Fritzing simulator not available

I was looking a lot to find the simulator part but no chance. After my schematic is finished, and the software is written, I tried to start and to simulate if the schematic works as expected, but there is no way to make monitor to work, or to see a LED lighting.
Can you please help me with the most important part, simulator?

@antonio1

I’m sorry but fritzing does not do circuit simulation. fritzing does do breadboard replication. Outside of that, I don’t have any good suggestions aside a real prototype. you may want to have a look at LTspice or EveryCircuit on Android.

Good luck!

that’s very strange, I was expected to find the simulator as soon as I can edit and load the software for arduino. For what propose is code part if simulator does not exist?
I think that the most important part expected from everyone is the simulator for fritzing, I’m really upset to see not a software dedicated for arduino, like fritzing, to have the simulation of circuit functionality.

thank you,

I’m actually curious about this myself. It would be invaluable functionality if the code could be simulated.

As far as I understand, there are currently simulators for AVR microcontrollers (Arduino), like avrsim and there are simulators for electronic circuits like SPICE and qucs. But there is no free software that combines both, so that a usable simulation would be possible within fritzing.

As for now the code view is there to have both the hardware and software in one place. For testing you’ll have to use a physical prototype for now.

I think the purpose of the code view is to allow developers to store the code with the sketch - and not separated. A simulation would probably be way beyond Fritzings scope.

Indeed, the intention of the code view is to allow you to keep hardware design and code together. Also, it allows you to program/flash the board (currently limited to Arduino and Picaxe). This way you don’t need to switch between two applications all the time.

Regarding simulation, also check out the Fritzing FAQ.

Yes Fritzing Definitively needs a simulator … Even if its just a start to a fully fledged one or can check circuits up to a certain level of complexity.
Autodesk 123D has a free breadboard prototyping webpage ( as well as paid for download program ) that allows a circuit to be built then tested. It may only be for simpler ones at the moment but they are complex enough for many projects and once built a circuit can be tested. I have used Arduino with varied code and it works.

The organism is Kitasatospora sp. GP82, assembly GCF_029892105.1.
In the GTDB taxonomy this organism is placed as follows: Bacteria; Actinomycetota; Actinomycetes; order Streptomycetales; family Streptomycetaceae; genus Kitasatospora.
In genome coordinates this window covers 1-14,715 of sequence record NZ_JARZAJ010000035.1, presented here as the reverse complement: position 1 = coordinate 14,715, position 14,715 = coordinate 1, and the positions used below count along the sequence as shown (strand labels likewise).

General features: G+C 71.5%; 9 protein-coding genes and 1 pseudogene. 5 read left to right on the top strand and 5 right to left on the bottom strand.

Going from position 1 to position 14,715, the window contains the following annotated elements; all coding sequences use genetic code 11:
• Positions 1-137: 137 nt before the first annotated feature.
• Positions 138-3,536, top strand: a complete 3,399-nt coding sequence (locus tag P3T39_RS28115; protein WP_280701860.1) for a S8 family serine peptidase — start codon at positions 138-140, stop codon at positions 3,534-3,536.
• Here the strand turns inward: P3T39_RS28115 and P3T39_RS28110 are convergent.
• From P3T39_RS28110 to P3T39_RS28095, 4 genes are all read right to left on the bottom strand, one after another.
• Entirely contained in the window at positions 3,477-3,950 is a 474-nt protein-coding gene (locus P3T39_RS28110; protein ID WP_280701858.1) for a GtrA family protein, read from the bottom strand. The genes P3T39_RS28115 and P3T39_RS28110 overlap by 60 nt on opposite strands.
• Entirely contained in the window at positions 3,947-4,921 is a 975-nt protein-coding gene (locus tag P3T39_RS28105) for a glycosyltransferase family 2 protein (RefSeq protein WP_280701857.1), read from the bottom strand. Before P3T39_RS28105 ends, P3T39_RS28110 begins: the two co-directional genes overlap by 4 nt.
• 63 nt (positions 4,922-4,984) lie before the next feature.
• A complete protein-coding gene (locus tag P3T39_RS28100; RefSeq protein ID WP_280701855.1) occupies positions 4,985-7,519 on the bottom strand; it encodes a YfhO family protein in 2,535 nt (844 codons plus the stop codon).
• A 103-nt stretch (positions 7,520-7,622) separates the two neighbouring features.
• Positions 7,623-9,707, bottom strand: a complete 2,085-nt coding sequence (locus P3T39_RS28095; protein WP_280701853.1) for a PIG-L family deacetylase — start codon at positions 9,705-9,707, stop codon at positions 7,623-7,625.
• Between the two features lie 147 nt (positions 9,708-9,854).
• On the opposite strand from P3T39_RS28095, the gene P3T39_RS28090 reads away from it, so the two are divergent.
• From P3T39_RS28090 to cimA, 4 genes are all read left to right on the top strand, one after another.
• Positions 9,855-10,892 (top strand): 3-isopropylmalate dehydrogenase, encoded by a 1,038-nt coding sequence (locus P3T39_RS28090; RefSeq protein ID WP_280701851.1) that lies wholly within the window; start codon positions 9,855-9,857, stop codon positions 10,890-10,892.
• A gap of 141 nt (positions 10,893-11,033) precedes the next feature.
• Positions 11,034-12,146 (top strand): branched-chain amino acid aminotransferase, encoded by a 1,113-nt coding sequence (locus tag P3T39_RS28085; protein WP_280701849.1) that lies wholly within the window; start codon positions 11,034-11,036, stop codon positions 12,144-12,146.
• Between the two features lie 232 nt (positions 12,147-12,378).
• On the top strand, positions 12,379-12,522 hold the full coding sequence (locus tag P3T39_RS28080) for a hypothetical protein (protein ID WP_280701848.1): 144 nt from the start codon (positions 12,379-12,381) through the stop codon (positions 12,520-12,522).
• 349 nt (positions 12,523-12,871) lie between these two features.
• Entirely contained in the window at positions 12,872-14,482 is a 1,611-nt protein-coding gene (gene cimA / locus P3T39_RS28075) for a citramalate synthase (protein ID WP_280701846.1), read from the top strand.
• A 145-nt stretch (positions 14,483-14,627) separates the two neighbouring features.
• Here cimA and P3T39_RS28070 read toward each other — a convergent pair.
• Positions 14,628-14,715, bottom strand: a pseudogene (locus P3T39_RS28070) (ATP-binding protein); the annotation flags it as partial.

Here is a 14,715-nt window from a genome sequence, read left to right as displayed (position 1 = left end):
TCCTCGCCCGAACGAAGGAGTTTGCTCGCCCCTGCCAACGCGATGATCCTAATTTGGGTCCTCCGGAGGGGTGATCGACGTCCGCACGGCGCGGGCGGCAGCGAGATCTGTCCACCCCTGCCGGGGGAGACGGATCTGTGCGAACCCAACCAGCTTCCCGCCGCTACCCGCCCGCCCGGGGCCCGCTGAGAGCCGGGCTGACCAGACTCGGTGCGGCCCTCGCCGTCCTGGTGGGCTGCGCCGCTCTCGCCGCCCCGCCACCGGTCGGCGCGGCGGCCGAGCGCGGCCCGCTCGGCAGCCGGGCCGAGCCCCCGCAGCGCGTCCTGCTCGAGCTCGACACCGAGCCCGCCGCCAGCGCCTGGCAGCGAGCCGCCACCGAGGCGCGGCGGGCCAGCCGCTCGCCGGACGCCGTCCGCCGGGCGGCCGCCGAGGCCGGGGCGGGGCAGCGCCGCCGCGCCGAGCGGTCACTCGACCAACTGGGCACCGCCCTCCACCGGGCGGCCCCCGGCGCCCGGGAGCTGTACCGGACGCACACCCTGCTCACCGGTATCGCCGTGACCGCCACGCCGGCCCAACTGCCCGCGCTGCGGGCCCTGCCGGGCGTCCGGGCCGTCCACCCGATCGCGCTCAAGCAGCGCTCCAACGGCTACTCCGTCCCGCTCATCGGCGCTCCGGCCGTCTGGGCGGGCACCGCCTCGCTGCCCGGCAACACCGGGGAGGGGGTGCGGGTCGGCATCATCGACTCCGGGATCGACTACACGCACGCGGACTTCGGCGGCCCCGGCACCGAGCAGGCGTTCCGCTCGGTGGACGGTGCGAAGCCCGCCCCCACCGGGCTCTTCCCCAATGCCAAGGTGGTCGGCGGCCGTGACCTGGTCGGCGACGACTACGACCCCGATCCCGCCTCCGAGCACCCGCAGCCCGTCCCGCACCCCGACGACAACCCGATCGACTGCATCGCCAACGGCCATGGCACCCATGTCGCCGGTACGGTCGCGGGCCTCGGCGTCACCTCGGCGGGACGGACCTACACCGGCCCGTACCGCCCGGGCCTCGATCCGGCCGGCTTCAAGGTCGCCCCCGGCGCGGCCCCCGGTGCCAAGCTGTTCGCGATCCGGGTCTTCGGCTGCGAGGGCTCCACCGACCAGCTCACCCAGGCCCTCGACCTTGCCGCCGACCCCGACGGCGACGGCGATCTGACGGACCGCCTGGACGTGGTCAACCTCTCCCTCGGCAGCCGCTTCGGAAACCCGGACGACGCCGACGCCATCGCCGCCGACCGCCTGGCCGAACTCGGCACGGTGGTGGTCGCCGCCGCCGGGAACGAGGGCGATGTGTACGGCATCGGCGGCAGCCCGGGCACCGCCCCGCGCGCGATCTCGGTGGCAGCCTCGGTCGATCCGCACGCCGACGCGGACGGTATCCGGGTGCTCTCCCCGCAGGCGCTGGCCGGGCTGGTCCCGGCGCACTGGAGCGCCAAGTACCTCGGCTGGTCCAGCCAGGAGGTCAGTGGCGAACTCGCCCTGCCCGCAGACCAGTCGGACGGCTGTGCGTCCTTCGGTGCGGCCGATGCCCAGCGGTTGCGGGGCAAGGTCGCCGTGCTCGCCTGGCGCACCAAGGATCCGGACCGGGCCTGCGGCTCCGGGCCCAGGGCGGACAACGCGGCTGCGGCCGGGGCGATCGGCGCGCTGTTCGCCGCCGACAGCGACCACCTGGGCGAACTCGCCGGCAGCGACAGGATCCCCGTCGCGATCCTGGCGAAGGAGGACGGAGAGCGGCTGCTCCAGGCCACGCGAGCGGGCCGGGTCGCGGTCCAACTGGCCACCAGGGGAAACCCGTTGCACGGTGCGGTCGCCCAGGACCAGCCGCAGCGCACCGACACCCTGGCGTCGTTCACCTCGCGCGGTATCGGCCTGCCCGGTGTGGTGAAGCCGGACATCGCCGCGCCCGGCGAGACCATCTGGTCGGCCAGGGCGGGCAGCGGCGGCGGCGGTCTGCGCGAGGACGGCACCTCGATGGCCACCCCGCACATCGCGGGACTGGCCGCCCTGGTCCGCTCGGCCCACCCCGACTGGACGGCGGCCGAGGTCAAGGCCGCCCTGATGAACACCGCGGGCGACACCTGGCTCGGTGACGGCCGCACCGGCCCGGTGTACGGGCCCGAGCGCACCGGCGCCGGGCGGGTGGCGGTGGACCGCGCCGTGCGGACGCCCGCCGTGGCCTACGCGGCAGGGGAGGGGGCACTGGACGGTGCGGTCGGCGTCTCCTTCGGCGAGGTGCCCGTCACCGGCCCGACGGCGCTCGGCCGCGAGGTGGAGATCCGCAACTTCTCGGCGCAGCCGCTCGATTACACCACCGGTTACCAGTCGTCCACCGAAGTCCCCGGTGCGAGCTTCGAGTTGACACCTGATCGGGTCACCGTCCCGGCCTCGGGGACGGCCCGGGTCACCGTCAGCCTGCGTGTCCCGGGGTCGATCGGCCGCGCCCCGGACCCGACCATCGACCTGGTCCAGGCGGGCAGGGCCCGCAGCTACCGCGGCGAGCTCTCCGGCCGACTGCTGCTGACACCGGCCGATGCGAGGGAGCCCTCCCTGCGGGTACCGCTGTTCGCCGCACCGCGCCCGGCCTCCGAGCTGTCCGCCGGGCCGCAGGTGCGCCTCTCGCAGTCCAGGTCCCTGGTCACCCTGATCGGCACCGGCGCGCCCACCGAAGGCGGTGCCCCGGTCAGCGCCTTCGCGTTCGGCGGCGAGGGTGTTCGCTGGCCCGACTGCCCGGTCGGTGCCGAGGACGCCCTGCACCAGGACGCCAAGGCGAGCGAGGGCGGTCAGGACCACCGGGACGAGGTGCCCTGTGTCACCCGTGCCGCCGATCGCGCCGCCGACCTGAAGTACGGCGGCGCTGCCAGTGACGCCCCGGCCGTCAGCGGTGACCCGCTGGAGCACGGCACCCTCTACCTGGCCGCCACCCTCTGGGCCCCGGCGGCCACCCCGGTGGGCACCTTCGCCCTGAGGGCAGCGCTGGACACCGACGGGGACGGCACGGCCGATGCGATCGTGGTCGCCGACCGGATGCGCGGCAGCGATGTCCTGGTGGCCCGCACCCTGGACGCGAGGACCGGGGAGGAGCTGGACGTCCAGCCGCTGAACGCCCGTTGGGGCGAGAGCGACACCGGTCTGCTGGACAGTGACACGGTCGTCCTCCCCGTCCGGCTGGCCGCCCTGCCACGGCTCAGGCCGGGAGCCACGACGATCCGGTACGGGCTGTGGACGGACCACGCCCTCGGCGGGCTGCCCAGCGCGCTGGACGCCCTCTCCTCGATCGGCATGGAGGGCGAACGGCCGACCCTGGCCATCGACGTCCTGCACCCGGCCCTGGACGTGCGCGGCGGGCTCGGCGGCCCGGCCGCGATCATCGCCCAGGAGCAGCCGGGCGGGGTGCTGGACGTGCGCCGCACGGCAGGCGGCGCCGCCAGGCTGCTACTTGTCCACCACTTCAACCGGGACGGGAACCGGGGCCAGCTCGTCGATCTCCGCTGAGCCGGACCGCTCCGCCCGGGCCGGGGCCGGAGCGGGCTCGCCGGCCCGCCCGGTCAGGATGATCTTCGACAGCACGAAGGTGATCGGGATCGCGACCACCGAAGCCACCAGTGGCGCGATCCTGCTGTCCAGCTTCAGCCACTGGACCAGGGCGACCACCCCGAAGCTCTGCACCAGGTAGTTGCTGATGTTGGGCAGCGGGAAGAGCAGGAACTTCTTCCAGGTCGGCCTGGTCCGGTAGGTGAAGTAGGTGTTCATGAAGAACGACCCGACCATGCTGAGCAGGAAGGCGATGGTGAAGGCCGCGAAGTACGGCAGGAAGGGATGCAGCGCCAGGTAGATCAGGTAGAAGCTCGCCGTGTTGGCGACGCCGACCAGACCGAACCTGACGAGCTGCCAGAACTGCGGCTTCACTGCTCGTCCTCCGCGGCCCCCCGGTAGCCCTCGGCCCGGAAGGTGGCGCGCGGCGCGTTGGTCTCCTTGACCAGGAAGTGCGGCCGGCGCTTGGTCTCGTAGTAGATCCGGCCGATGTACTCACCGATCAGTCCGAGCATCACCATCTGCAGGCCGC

Fritzing will gradually bleed users until it is forced by necessity to add a simulator option of some sort, then may be too late.

Or it will die … anyone heard of Netscape, Lotus 123, Nokia ?

Not the same as a built in simulator, but you can export an xml net list from Fritzing. I made an attempt at some software to convert the xml net list to a form that would allow import into KiCad see https://github.com/KeithSloan/xml2net Have not tested it very much and have not had any feedback on it either.

But you might investigate being able to take a Fritzing xml netlist and importing into something like Spice. Google for Kicad and simulation and you will find stuff about using Spice with KiCad

I dont really get the usefulness of fritzing without a simulator. I just got everything ready, wrote the code, uploaded, and then nothing to show whether it works or not. Is it like that really, or there is a way to achieve simulation on fritzing?

In all honesty I don’t see what would be so difficult about making a simulator, I mean I know it would take a lot of coding and such but I’ve seen phone apps that can even do it. So I don’t see why a computer program designed for these parts wouldn’t be able to work. The only issue I can see is that user created parts might be difficult to integrate. But considering a simulation is based on only math and component type(math format/equations), there shouldn’t be too much of an issue with integration as long as they make a checklist or some sort of GUI that makes it so you can basically specify what kind of part it is and what each value required is. Then they have a progam in the background of Fritzing take that specific info and place it in the needed spots.

Fritzing offers many different microcontroller boards in breadboard view and schematic view.
It would be impossible to make a simulator which covers all these different boards sufficiently !
And: there pop up several new such boards every year …

If you add complicated periphery to your microcontroller you have to check it in realtime anyhow.
You could not trust a simulation result – there are always some deviations and surprizes :wink:

If you use only transistors and some analog ICs you can use SpiceSimulators form different semiconductor
companies. I’m using this in order to build e.g. some special filter circuits that are added to the analog input
of the microcontroller board later.

However, in any case one needs suited measurement equipment (scope, etc.) to verify if the ideas work ok.

Have fun, rgds, Uli

So… i wasn’t the only one that downloaded the software for testing some code. I don’t have yet Arduano, but i’m interested about it. I found this very nice looking software Fritzing and i was very happy to construct some layout with different components and started to use Code tab for writing some code. I didn’t understand that this doesn’t do any simulation, this is only place to save code with sketch. I was so disappointed.

I think many would be ready to pay some amount for “Pro” version of software, that there is simulation. It would help so much to test some sensors and components before purchasing them.